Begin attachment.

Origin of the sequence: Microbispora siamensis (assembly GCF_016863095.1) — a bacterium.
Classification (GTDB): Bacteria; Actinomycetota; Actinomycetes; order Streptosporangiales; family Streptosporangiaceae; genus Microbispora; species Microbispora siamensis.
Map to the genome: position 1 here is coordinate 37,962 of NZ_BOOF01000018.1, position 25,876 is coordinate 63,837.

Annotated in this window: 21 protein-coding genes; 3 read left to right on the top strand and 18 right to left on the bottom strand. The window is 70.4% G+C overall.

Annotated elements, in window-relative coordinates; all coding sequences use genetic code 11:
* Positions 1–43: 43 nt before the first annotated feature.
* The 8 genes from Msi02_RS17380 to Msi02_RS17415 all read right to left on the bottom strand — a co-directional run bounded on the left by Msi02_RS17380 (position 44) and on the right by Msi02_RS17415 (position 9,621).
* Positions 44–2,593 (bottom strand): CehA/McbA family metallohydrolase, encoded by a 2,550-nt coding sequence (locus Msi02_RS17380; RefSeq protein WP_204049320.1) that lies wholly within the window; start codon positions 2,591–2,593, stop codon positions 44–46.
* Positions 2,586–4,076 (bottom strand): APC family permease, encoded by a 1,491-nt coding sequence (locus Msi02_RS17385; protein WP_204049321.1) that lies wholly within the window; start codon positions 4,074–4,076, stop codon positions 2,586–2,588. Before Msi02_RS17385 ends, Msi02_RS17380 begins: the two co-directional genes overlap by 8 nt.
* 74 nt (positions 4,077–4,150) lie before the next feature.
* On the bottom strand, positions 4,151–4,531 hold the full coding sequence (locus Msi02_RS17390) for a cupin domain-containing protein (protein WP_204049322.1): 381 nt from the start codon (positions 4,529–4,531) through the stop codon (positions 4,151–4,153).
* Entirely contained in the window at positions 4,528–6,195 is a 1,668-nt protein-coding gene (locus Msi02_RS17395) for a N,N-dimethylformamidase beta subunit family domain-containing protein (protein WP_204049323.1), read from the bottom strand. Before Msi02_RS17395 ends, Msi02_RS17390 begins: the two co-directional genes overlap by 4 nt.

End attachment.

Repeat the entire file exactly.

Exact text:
Origin of the sequence: Microbispora siamensis (assembly GCF_016863095.1) — a bacterium.
Classification (GTDB): Bacteria; Actinomycetota; Actinomycetes; order Streptosporangiales; family Streptosporangiaceae; genus Microbispora; species Microbispora siamensis.
Map to the genome: position 1 here is coordinate 37,962 of NZ_BOOF01000018.1, position 25,876 is coordinate 63,837.

Annotated in this window: 21 protein-coding genes; 3 read left to right on the top strand and 18 right to left on the bottom strand. The window is 70.4% G+C overall.

Annotated elements, in window-relative coordinates; all coding sequences use genetic code 11:
* Positions 1–43: 43 nt before the first annotated feature.
* The 8 genes from Msi02_RS17380 to Msi02_RS17415 all read right to left on the bottom strand — a co-directional run bounded on the left by Msi02_RS17380 (position 44) and on the right by Msi02_RS17415 (position 9,621).
* Positions 44–2,593 (bottom strand): CehA/McbA family metallohydrolase, encoded by a 2,550-nt coding sequence (locus Msi02_RS17380; RefSeq protein WP_204049320.1) that lies wholly within the window; start codon positions 2,591–2,593, stop codon positions 44–46.
* Positions 2,586–4,076 (bottom strand): APC family permease, encoded by a 1,491-nt coding sequence (locus Msi02_RS17385; protein WP_204049321.1) that lies wholly within the window; start codon positions 4,074–4,076, stop codon positions 2,586–2,588. Before Msi02_RS17385 ends, Msi02_RS17380 begins: the two co-directional genes overlap by 8 nt.
* 74 nt (positions 4,077–4,150) lie before the next feature.
* On the bottom strand, positions 4,151–4,531 hold the full coding sequence (locus Msi02_RS17390) for a cupin domain-containing protein (protein WP_204049322.1): 381 nt from the start codon (positions 4,529–4,531) through the stop codon (positions 4,151–4,153).
* Entirely contained in the window at positions 4,528–6,195 is a 1,668-nt protein-coding gene (locus Msi02_RS17395) for a N,N-dimethylformamidase beta subunit family domain-containing protein (protein WP_204049323.1), read from the bottom strand. Before Msi02_RS17395 ends, Msi02_RS17390 begins: the two co-directional genes overlap by 4 nt.